Sugar is sugar, so the Corn Refiners Association would just like to call theirs “corn sugar” instead of “high fructose corn syrup.”
The association has formally asked the U.S. Food and Drug Administration (FDA) to allow it to use the term “corn sugar” as an alternative to high fructose corn syrup, or HFCS. FDA could take up to two years to decide on the request.
Americans today use about 21 percent less corn sugar today than they did 10 years ago. Today’s yearly total is almost 36 pounds. Americans use about 44 pounds of sugar from cane and beets, and that figure hasn’t changed much recently.
The Corn Refiners Association (CRA) says their product has suffered from bad publicity in recent years, causing food and beverage manufacturers to switch out the fructose for sucrose–beet or cane sugar.
Because HFCS is simply a sugar made from corn, the Corn Refiners Association says it should have a simple name: corn sugar.
The trade association for the corn refining industry says HFCS is not high in fructose, but in fact contains proportions of fructose and glucose that are similar to sucrose.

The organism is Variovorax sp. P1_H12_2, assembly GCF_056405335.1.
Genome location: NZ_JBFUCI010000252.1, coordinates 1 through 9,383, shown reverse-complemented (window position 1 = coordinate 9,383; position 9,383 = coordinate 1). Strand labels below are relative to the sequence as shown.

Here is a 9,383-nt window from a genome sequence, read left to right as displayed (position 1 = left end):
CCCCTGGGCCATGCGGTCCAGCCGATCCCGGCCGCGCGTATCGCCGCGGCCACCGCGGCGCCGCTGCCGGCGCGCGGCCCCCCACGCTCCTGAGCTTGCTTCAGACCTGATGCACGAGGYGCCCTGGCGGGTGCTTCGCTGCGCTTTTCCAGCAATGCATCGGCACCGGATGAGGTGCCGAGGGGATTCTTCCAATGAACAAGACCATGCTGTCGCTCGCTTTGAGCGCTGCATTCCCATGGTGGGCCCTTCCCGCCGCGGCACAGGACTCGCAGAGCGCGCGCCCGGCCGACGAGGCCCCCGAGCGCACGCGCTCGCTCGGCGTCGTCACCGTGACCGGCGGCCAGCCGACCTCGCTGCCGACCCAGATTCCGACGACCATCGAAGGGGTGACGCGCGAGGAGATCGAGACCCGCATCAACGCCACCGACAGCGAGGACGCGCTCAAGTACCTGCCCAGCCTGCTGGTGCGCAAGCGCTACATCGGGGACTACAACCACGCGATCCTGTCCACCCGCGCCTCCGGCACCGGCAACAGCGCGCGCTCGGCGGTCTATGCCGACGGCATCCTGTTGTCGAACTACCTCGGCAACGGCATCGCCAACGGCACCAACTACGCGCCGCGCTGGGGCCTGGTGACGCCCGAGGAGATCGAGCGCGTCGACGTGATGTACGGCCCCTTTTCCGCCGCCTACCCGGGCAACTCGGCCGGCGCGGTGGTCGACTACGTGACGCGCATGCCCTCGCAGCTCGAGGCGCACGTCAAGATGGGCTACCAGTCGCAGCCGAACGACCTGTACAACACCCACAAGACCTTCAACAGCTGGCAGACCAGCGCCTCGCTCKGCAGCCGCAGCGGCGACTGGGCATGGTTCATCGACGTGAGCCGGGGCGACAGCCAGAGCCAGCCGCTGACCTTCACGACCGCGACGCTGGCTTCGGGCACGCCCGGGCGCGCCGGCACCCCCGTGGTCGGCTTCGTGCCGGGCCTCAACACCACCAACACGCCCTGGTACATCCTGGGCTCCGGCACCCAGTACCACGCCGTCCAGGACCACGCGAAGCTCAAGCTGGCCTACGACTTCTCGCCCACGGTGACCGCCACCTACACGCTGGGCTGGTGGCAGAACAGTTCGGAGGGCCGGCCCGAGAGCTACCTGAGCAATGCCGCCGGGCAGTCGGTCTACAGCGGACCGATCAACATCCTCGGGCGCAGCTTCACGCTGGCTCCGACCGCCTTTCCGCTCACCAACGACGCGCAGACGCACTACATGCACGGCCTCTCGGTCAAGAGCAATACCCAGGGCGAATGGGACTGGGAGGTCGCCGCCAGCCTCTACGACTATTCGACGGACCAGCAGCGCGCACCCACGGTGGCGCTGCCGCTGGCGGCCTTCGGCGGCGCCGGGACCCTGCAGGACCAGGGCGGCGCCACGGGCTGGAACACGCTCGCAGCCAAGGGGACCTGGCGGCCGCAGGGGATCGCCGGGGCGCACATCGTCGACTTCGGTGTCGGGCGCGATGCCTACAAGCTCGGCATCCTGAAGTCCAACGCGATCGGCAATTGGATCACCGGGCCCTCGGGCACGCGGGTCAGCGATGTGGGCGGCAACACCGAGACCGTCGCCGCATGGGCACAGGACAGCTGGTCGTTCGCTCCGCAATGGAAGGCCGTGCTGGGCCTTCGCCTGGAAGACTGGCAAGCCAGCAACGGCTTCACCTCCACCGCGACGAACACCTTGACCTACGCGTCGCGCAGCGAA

Name changes are not unusual in the food business. Canola oil was once known as low eurcic acid rapeseed oil, lowly prunes became “dried plums,” and recently aspartame became ‘AminoSweet.”
CRA says the name change request is “about consumer clarity” on ingredient labels. Corn sugar would be easily understood, the group argues.
HFCS is “nutritionally equivalent to sucrose,” in that it is metabolized by the body in the same ways as sucrose, according to the American Dietetic Association.
Yet because high fructose corn syrup is in so many products, such as soft drinks, that are associated with the national obesity crisis, the name change is likely to come in for its share of criticism.
Five manufacturers make corn sugar in the U.S. They are: Archer Daniels Midland Inc., Corn Products International, Cargill, Roquette America, and Tate & Lyle.